If you want to expose so that you get more detail and less noise in the blacks, then you may well have zebras for the highlights. John has mentioned that in some scenes, you would intentionally clip the highlights in a correct exposure for most of the shot, for example at the extreme, if you shoot someone arc welding, you are going to intentionally clip the arc but the rest of the shot will be exposed correctly.

My point is showing some zebras, with the camera set at 100% zebras, isn't necessarily an overexposed shot, just a choice you make depending on what you want to expose for and where clipping is allowed. In a typical shot, given the large dynamic range of the camera, you would want to expose just under the point zebras show.
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John Waldorff

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Re: How to (over-)expose correctly?

PostThu Dec 06, 2012 1:40 am

Great advice on this one. :)
Thanks.
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Bill Rich

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Re: How to (over-)expose correctly?

PostThu Dec 06, 2012 1:53 am

In Marco's last video I believe he said he sets his zebras to 100% then exposes until he hits 100%.. Please correct me if I'm wrong Marco
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John Brawley

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Re: How to (over-)expose correctly?

PostThu Dec 06, 2012 8:10 am

It's not overexposing.

You're simply "exposing to the right".

This means you're not doing what works best with just about every other video camera on the market.

For years it's been standard practice to under expose your shots to protect your highlights and then "lift" the grade to get the image back to normal.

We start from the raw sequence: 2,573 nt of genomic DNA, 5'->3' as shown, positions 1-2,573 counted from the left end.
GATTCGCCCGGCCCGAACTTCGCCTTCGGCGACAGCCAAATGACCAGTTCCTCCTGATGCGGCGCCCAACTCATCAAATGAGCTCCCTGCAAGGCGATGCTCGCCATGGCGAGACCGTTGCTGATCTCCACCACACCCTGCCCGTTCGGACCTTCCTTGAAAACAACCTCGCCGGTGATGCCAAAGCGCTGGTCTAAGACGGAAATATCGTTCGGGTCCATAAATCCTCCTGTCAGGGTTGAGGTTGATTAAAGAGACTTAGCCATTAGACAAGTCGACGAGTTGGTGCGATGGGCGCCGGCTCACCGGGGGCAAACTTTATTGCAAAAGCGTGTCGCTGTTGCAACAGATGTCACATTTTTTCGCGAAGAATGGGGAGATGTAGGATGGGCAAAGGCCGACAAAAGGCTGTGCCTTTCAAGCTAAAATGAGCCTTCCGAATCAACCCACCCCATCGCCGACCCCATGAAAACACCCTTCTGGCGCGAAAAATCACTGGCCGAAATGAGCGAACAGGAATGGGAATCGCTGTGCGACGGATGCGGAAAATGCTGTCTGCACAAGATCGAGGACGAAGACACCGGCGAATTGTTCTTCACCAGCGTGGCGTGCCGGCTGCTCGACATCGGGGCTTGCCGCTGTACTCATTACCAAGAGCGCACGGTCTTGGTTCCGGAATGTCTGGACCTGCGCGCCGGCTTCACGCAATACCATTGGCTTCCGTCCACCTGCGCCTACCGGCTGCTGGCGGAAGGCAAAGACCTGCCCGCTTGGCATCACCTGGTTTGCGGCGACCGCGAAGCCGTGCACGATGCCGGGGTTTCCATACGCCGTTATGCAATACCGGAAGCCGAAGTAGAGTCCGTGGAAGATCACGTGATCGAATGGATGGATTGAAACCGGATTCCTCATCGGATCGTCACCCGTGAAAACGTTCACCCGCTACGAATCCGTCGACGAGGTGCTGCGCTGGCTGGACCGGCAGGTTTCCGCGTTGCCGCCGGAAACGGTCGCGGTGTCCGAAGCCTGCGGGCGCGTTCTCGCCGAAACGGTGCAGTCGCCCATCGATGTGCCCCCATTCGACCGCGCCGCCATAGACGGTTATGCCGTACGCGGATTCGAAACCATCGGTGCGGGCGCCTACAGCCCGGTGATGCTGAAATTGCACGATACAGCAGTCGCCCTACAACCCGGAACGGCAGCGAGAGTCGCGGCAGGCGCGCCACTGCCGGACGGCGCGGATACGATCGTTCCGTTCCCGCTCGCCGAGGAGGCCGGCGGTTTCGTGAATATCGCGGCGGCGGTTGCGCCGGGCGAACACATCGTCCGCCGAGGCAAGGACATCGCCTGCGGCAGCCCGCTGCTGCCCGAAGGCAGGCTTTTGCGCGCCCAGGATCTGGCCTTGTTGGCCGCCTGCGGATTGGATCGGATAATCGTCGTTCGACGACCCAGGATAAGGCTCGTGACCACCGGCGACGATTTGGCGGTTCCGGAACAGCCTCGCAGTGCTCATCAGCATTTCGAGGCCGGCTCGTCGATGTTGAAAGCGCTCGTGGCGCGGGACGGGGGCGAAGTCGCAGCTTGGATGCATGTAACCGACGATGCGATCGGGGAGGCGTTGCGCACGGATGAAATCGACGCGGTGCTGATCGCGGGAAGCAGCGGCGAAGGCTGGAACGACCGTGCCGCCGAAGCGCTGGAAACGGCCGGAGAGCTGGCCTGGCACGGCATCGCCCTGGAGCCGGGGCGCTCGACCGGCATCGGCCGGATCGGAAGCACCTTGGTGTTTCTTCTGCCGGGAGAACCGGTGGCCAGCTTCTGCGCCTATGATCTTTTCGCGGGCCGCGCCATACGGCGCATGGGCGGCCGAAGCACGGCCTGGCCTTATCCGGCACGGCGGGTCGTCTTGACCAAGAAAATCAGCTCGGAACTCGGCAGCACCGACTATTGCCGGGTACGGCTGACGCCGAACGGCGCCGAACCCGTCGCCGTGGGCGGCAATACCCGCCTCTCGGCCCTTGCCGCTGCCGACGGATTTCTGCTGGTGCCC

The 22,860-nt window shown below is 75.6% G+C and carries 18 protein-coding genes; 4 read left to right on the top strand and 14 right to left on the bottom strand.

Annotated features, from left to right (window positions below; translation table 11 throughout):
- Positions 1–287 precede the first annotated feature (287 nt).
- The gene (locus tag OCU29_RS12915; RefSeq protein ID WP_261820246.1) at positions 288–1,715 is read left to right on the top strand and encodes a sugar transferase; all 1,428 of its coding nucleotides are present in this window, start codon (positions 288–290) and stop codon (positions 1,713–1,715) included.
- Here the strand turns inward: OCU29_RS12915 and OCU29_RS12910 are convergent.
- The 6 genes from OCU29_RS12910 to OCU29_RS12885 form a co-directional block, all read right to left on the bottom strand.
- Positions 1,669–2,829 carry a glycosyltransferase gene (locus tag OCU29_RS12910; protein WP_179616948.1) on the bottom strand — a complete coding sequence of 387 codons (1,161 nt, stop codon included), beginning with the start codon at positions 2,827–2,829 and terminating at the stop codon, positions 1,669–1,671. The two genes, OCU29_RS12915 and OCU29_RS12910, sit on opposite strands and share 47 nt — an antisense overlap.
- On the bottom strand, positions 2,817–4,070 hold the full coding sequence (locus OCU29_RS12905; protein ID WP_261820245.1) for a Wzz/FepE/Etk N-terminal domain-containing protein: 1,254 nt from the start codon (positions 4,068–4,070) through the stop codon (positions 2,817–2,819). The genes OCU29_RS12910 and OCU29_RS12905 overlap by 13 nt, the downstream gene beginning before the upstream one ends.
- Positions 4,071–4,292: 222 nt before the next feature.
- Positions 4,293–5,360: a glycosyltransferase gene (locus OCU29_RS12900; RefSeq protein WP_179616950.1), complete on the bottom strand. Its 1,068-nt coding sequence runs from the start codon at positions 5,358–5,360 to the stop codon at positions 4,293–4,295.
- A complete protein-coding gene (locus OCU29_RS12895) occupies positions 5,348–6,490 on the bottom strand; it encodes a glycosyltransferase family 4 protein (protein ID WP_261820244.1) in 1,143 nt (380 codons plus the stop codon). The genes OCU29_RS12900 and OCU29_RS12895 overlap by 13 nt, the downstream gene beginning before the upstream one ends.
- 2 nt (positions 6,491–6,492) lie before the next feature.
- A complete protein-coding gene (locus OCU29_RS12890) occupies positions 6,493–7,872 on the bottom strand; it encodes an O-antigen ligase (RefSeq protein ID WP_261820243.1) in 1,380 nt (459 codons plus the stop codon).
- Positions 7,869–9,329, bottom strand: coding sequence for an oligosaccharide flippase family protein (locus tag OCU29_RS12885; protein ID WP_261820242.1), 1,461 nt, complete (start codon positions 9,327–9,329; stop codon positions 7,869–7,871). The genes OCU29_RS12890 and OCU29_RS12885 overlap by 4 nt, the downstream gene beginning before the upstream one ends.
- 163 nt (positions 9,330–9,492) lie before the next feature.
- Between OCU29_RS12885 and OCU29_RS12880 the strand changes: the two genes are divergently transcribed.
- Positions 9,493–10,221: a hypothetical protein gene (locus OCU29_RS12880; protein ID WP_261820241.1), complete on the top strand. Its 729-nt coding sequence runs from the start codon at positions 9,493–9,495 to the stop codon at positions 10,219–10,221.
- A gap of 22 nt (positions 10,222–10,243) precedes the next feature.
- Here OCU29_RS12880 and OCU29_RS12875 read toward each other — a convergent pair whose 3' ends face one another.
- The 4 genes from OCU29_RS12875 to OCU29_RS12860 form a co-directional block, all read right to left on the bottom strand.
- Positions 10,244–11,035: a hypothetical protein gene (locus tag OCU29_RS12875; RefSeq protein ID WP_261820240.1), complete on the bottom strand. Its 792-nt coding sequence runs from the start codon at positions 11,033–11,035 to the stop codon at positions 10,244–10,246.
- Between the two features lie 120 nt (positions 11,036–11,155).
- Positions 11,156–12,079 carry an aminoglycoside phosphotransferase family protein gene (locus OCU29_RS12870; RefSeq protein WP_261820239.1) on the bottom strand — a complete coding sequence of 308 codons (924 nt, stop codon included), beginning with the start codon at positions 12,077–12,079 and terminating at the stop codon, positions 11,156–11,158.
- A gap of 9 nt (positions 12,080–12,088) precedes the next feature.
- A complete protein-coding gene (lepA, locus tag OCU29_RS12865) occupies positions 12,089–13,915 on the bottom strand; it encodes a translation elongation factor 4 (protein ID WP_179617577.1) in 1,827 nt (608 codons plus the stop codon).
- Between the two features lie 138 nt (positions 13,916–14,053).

This is not the best way to get the most from this camera. It really doesn't like being underexposed. It wants a "fat" negative. Use zebras @100% to decide where to set your clipping point (or even have everything sit just below clipping).

JB.
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chauffeurdevan

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Re: How to (over-)expose correctly?

PostThu Dec 06, 2012 1:17 pm

I am really not a fan of zebra.

Zebra is working only on near white value, but doesn't prevent channels from clipping yielding too much to flat, color distortion and low saturation color on the highlight side (eg. sky).

As rgb space is a double conic space, meaning that shadow value and highlight value have lower saturation than medium value.

When you have a sky a little bit overexposed - that happen a lot by zebra metering - your blue channel will clip, and the brighter it get, the higher the green and red gets.

The clipped blue yield to a flat colors. As the green and red gets brighter, saturation of the final color decrease as saturation is the result of difference between channels.

As it gets really bright, either the red or green channel will clip. This will slowlo shift the color to pink/purple if the red channel clip first. Or yellower if the green channel clip first.